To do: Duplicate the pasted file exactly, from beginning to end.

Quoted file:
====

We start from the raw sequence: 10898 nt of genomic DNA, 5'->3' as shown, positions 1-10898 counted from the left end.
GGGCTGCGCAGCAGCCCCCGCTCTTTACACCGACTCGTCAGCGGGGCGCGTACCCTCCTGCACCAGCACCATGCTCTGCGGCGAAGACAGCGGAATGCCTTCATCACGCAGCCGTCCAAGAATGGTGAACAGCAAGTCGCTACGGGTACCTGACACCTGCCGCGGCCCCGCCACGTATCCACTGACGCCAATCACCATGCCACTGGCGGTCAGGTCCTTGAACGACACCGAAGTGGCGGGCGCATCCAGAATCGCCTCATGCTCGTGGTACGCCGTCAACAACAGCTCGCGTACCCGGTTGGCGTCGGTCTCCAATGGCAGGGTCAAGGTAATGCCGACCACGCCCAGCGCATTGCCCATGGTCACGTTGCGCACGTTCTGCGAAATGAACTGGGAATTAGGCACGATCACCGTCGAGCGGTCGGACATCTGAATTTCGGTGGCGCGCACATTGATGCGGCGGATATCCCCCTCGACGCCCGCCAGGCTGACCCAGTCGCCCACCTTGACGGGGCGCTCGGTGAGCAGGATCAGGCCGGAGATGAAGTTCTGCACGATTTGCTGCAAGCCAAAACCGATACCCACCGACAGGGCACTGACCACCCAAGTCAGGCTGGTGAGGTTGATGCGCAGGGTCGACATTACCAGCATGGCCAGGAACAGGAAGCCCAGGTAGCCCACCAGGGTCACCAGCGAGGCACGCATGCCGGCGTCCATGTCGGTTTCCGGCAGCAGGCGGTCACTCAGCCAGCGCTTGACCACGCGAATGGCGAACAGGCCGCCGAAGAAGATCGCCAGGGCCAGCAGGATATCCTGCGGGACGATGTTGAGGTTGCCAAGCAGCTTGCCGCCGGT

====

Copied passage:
We start from the raw sequence: 10898 nt of genomic DNA, 5'->3' as shown, positions 1-10898 counted from the left end.
GGGCTGCGCAGCAGCCCCCGCTCTTTACACCGACTCGTCAGCGGGGCGCGTACCCTCCTGCACCAGCACCATGCTCTGCGGCGAAGACAGCGGAATGCCTTCATCACGCAGCCGTCCAAGAATGGTGAACAGCAAGTCGCTACGGGTACCTGACACCTGCCGCGGCCCCGCCACGTATCCACTGACGCCAATCACCATGCCACTGGCGGTCAGGTCCTTGAACGACACCGAAGTGGCGGGCGCATCCAGAATCGCCTCATGCTCGTGGTACGCCGTCAACAACAGCTCGCGTACCCGGTTGGCGTCGGTCTCCAATGGCAGGGTCAAGGTAATGCCGACCACGCCCAGCGCATTGCCCATGGTCACGTTGCGCACGTTCTGCGAAATGAACTGGGAATTAGGCACGATCACCGTCGAGCGGTCGGACATCTGAATTTCGGTGGCGCGCACATTGATGCGGCGGATATCCCCCTCGACGCCCGCCAGGCTGACCCAGTCGCCCACCTTGACGGGGCGCTCGGTGAGCAGGATCAGGCCGGAGATGAAGTTCTGCACGATTTGCTGCAAGCCAAAACCGATACCCACCGACAGGGCACTGACCACCCAAGTCAGGCTGGTGAGGTTGATGCGCAGGGTCGACATTACCAGCATGGCCAGGAACAGGAAGCCCAGGTAGCCCACCAGGGTCACCAGCGAGGCACGCATGCCGGCGTCCATGTCGGTTTCCGGCAGCAGGCGGTCACTCAGCCAGCGCTTGACCACGCGAATGGCGAACAGGCCGCCGAAGAAGATCGCCAGGGCCAGCAGGATATCCTGCGGGACGATGTTGAGGTTGCCAAGCAGCTTGCCGCCGGT